Answer this question: what makes you “you?”

Stephanie coordinates volunteers, marketing efforts and operations for The Healing Center in Walker's Point.

Every year of my life, I get older, I become wiser (hopefully) and I grow into the person I am supposed to be. Like everyone, I’ve had my ups and downs which I believe contribute to my outlook, my values and the way I approach certain situations.

As a teenager, I felt easily swayed by everyone’s opinions and changed my views on everything from fashion to religion almost daily. But, now that I’m almost (deep breath) 30, have I finally become true to my spiritual self, and, dare I say, authentic?

This is quite an important concept to me, because there are too many people in this world who I feel are not. In all honesty though, I don’t blame them. We are constantly bombarded by new fads for everything from diets to child rearing. Existing as a true, unique being can be tough!

If I choose to live an “environmentally friendly” life, am I allowed my once-a-week double soy latte from Starbucks, throw-away cup included, or to maintain my green persona, must I chase across town to the local, organic café, even though I’m in a rush and forgot my re-usable tumbler?

Psychology Today provides an interesting article on the concept of being unique that I think sheds light on some of my questions. The featured writer, Elliot D. Cohen, Ph.D., writes, “To be your own person clearly requires independence of thought, feeling, and action. This means that you can and do think, feel, and act without excessively relying on others to give you direction. However, as John Donne famously proclaimed, “no man is an island,” and human happiness cannot be attained in a social vacuum. So, being independent does not mean that you live outside cultural, social, and legal boundaries; or that your character is not shaped by a process of socialization; or that all social conformity is unhealthy. Still, there exists a…sphere of personal independent existence characterized by autonomous thinking and acting, which cannot be subtracted from a person without taking away the capacity for happiness.”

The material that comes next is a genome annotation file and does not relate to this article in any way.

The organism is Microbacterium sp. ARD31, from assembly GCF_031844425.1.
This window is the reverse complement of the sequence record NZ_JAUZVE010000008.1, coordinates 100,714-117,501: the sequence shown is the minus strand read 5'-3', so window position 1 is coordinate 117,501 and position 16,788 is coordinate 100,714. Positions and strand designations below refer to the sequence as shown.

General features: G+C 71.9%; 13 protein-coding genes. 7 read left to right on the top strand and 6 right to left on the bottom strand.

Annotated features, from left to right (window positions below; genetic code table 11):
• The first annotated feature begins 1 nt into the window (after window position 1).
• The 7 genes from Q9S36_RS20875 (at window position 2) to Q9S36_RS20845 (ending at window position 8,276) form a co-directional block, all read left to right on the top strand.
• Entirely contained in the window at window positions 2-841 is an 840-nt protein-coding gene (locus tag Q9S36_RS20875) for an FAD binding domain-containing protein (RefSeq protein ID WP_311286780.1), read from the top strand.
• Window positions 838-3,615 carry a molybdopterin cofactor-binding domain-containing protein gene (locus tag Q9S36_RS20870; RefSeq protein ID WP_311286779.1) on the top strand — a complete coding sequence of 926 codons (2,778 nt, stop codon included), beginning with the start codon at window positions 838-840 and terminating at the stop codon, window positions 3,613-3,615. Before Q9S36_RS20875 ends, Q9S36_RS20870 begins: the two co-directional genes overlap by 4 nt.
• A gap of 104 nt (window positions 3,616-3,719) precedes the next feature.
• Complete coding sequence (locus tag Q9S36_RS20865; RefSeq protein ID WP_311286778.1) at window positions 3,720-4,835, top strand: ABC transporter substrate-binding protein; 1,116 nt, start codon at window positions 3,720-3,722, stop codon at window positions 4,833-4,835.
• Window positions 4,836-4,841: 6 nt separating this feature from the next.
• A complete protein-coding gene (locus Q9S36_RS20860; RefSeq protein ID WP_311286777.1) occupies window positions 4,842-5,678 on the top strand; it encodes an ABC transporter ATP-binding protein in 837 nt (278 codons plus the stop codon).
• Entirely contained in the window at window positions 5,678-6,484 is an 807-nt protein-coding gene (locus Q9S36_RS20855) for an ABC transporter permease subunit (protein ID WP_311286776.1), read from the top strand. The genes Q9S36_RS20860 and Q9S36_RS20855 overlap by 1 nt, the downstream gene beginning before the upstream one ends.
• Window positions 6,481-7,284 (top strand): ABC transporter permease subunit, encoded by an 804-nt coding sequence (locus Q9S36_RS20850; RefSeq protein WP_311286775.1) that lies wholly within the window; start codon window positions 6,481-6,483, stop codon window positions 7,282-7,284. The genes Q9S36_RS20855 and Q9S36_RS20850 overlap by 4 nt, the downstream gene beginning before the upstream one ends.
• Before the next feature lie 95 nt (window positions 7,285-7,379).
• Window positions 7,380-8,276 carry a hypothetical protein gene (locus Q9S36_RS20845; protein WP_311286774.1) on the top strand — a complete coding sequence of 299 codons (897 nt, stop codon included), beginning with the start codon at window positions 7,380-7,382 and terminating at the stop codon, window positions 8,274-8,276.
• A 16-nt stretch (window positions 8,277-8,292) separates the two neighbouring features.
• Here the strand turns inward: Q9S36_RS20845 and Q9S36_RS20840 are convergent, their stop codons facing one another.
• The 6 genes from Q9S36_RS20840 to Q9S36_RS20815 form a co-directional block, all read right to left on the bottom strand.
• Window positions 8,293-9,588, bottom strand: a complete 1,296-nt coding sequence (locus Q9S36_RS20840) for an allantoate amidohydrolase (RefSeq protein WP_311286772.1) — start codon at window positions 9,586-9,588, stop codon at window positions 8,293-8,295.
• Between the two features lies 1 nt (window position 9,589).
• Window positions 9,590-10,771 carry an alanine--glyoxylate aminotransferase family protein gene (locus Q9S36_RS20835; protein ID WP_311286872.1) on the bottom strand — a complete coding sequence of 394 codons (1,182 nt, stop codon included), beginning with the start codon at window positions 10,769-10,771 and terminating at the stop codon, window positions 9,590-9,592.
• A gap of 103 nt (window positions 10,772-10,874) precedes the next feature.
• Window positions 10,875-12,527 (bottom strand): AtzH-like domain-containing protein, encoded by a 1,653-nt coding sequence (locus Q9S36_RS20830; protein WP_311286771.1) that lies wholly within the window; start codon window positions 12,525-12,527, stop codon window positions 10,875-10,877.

I want to explore this idea of “authenticity to one’s self” more deeply, so stay tuned for next week’s blog as I delve a bit deeper into what it means to be, well, you.

The Healing Center provides counseling, group therapy and other support services to adult survivors of sexual violence. All of our services are free, as we believe that everyone, regardless of inability to pay, has a right to heal from abuse. To learn more about our services, please visit our website


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